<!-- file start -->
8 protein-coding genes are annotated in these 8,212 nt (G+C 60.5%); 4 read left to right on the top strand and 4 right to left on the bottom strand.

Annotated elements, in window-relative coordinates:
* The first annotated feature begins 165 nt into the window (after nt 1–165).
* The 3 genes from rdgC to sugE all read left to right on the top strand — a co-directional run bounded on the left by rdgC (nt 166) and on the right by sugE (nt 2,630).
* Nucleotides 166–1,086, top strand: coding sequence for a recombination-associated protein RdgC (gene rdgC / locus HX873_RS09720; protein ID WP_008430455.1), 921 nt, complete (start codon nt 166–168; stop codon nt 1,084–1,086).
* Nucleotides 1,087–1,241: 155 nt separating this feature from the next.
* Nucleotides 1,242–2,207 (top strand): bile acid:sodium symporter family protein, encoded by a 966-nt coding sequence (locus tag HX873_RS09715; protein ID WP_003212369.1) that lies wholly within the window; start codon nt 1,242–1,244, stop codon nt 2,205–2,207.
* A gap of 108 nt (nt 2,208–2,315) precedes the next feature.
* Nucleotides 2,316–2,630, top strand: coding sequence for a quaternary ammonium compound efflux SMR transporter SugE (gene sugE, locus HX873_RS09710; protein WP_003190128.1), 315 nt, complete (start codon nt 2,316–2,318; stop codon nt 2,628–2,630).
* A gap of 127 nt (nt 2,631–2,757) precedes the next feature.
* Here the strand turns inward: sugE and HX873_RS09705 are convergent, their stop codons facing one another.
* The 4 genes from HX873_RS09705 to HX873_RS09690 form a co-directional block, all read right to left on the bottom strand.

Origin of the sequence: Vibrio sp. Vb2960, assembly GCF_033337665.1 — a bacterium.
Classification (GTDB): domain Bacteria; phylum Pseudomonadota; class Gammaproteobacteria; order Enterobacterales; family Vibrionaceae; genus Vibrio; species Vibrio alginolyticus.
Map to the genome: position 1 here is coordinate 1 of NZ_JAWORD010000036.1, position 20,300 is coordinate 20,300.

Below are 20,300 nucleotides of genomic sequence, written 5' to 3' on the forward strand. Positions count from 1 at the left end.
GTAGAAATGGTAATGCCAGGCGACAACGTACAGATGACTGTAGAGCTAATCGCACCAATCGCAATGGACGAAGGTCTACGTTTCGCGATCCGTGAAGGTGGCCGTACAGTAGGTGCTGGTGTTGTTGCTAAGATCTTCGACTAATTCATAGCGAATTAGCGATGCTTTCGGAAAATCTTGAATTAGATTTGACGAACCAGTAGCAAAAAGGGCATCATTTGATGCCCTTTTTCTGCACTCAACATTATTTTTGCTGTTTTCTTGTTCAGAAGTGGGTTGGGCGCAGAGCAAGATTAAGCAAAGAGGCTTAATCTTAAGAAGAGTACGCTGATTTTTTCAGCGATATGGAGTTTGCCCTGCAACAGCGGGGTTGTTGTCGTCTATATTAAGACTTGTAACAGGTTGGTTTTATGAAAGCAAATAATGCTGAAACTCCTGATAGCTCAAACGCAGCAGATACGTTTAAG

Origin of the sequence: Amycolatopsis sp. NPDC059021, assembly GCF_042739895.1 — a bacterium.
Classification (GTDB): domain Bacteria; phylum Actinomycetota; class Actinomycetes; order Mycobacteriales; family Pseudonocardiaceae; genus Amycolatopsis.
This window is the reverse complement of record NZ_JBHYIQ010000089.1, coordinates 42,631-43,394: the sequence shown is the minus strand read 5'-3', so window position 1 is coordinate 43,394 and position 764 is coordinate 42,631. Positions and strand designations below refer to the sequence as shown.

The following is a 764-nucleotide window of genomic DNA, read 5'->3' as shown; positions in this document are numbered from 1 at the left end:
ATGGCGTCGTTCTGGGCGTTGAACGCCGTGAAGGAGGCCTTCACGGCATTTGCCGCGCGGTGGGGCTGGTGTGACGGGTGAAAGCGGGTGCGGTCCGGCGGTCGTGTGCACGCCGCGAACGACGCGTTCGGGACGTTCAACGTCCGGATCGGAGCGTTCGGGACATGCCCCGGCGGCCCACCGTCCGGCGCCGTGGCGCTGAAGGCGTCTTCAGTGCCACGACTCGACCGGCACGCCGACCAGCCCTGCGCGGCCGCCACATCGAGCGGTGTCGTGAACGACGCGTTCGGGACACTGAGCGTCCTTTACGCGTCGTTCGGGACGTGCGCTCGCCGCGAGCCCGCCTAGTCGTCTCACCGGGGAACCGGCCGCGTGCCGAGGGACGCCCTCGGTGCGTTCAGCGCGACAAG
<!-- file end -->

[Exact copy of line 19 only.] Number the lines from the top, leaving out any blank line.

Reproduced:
Classification (GTDB): domain Bacteria; phylum Actinomycetota; class Actinomycetes; order Mycobacteriales; family Pseudonocardiaceae; genus Amycolatopsis.